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Whatever the end uses, application conditions usually require bitumen to behave as a mobile liquid. In principle, there are three ways to make highly viscous bitumen into a low-viscosity liquid:

  • Heat it
  • Dissolve it in solvents
  • Emulsify it

Bitumen emulsions are two-phased systems consisting of bitumen, water, and one or more additives to assist in formation and stabilization and to modify the properties of the emulsion. The bitumen is dispersed throughout the water phase in discrete globules, typically 0.1 to 50 microns in diameter, held in suspension by electrostatic charges stabilized by an emulsifier. Bitumen emulsions can be divided into four classes. The first two are, by far, the most widely used:

  • Cationic emulsions
  • Anionic emulsions
  • Non-ionic emulsions
  • Clay-stabilized emulsions

The terms anionic and cationic stem from the electrical charges on the bitumen globules. This identification system originates from one of the fundamental laws of electricity – like charges repel, unlike charges attract. If an electrical potential is applied between two electrodes immersed in an emulsion containing negatively charged bitumen particles, they will migrate to the anode. In that case, the emulsion is described as “anionic.” Conversely, in a system containing positively charged bitumen particles, they will move to the cathode, and the emulsion is described as “cationic.” The bitumen particles in a non-ionic emulsion are neutral and will not migrate to either pole. These types of emulsions are rare.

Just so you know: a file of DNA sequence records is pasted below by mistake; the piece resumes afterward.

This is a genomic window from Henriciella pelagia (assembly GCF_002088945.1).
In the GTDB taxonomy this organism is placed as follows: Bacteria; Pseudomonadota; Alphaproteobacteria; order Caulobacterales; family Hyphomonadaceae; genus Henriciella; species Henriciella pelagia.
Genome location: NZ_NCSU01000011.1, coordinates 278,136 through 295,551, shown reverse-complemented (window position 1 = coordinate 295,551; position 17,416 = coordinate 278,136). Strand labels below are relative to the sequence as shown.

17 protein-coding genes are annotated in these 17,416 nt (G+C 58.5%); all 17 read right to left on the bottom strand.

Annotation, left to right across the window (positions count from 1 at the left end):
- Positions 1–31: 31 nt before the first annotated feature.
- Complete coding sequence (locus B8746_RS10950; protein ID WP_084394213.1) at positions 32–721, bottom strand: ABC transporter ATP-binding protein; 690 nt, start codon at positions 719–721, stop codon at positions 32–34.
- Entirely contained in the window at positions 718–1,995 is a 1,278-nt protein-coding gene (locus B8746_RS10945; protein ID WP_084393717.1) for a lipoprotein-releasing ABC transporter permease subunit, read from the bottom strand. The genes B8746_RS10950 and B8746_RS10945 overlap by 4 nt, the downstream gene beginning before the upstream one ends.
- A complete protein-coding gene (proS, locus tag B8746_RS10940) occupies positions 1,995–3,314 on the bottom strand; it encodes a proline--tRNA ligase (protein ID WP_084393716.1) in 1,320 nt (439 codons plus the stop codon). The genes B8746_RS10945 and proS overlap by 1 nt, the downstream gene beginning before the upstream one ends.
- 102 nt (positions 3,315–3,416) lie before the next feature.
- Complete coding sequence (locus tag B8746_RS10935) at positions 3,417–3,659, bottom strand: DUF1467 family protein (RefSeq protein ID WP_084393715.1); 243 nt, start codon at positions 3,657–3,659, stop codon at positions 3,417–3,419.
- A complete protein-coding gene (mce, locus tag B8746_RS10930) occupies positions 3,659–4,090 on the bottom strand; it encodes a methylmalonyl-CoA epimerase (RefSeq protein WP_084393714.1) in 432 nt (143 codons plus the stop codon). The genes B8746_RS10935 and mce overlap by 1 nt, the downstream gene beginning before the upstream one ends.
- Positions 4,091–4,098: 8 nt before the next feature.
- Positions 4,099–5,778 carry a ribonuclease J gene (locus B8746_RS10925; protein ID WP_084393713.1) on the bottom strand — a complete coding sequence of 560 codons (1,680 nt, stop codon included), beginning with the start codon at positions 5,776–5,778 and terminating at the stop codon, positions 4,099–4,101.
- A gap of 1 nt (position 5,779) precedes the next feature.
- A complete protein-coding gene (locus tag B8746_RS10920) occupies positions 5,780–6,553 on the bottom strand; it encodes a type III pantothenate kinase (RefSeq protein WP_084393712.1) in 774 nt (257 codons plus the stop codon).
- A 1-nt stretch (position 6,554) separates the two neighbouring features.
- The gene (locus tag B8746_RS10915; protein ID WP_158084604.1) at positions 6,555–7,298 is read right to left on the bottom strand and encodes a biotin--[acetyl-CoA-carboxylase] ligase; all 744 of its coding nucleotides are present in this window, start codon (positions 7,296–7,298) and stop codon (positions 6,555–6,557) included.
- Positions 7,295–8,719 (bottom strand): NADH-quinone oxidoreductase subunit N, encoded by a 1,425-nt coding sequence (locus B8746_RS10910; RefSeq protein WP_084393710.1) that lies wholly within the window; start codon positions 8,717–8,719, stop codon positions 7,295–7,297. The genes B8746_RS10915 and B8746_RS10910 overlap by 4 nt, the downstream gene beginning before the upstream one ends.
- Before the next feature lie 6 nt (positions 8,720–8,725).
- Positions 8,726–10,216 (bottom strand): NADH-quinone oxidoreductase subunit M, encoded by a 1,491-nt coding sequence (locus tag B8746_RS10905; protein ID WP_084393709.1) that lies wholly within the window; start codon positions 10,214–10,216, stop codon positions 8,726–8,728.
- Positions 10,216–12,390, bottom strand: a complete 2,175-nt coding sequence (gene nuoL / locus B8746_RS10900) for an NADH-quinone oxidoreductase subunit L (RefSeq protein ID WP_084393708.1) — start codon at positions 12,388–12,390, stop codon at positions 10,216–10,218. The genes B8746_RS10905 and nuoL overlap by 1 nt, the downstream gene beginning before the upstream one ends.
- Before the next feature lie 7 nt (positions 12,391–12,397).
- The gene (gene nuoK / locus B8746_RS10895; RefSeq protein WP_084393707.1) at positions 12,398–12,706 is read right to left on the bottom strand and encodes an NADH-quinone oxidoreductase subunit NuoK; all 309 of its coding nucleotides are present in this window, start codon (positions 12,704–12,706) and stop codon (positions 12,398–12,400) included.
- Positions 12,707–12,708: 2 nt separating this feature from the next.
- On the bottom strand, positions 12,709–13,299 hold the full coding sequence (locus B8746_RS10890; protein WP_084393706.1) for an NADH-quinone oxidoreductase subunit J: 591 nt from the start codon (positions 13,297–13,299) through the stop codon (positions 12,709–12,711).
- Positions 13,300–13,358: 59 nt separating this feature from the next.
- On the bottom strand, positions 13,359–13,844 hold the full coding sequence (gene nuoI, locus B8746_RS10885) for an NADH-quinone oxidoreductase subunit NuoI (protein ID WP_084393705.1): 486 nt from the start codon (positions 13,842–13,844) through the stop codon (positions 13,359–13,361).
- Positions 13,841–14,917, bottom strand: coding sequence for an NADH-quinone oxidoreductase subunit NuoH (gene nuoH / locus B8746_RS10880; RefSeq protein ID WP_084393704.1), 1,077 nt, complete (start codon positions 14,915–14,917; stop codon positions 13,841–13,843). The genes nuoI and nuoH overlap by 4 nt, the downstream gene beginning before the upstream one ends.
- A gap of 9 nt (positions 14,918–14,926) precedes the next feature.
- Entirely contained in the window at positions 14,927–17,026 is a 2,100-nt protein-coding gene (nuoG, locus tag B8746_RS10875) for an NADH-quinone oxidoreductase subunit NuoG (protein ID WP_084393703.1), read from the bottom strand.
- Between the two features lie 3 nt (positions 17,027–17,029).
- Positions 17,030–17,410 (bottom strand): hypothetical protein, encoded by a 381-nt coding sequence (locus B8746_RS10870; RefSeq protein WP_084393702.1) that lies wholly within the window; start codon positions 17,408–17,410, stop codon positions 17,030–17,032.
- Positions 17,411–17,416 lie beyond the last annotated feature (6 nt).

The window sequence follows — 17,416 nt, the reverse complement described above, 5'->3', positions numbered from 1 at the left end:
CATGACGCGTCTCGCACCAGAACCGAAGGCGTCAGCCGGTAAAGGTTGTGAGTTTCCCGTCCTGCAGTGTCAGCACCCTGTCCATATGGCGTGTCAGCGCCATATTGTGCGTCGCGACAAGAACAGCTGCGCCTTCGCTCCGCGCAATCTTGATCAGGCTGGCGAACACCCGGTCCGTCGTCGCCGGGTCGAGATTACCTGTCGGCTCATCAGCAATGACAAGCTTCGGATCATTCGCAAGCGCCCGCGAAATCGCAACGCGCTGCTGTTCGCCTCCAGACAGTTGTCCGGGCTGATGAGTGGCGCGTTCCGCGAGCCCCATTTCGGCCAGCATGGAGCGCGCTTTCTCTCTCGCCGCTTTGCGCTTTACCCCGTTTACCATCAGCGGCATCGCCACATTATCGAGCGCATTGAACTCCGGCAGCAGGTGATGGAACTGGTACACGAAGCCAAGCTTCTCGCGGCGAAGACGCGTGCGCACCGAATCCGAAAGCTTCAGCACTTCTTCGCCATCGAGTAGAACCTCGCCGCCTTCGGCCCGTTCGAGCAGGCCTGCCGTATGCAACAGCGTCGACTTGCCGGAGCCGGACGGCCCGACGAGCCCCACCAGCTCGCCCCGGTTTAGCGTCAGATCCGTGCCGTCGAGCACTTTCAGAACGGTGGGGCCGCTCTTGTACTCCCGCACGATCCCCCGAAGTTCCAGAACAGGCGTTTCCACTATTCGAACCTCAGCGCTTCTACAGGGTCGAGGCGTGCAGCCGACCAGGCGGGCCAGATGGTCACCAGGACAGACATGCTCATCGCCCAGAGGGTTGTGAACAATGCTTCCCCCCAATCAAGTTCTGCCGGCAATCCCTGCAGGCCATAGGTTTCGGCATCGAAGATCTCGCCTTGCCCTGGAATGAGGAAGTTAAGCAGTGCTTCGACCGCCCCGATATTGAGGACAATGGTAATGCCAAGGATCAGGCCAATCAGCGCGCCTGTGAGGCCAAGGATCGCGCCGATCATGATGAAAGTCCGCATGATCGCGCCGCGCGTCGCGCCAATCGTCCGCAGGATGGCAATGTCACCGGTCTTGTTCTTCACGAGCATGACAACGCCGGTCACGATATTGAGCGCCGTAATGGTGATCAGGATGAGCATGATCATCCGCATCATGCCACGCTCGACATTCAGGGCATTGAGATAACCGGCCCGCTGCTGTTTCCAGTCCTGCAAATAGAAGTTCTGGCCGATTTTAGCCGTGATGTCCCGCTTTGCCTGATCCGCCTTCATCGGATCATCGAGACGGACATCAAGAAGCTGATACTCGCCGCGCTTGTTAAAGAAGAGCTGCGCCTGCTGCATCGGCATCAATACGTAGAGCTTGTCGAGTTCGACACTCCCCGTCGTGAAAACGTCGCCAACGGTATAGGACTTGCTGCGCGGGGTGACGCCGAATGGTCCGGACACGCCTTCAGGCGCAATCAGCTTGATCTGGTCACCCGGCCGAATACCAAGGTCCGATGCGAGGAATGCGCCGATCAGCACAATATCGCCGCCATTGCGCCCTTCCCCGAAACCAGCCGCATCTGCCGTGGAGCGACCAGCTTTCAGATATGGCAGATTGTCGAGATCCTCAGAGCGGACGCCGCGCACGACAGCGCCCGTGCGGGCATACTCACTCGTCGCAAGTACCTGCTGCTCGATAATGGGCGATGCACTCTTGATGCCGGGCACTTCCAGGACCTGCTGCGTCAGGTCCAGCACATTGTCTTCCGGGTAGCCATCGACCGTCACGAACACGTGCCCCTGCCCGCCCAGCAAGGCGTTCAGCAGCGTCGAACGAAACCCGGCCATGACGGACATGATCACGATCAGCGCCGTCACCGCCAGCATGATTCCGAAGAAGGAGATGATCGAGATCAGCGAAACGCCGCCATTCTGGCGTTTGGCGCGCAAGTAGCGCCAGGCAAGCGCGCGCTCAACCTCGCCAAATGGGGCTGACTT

Bitumen emulsions are divided into three categories in terms of setting:

  • Rapid-setting (RS)
  • Medium-setting (MS)
  • Slow-setting (SS)

Cationic RS emulsion is currently the widely used category. Emulsion setting is an irreversible phenomenon that may occur due to the water phase’s evaporation or the water’s attraction by stone materials. The water phase disappears throughout this phenomenon, and bitumen particles will have less space. Then, the bitumen gradually moves toward the surface or coats the aggregate.


Cationic Emulsions  
These emulsions are cationic because their bitumen aggregates carry positive charges using Ammonium salts or amine compounds. They are divided into the following categories: 

Cationic Emulsions
CSS-1h CMS-2h CRS-2


  1. C Stands for cationic
  2. Letters and numbers are the same as explained for anionic emulsions

Anionic Emulsions
These emulsions, which Carry a Negative charge, are divided into the following categories:         

Anionic Emulsions
RS -1 MS -1 SS -1
RS -2 MS -2 SS -1h
HFRS -2 MS -2h
HFMS -2h
HFMS -2s


  1. HF, which stands for high-float, indicates the bitumen coating of Aggregates
  2. Numbers 1 and 2 show respectively low and high percentage of Pure bitumen in the emulsions
  3. H indicates the use of pure bitumen in emulsion
  4. S indicates the usability of bitumen for mixing with sand materials.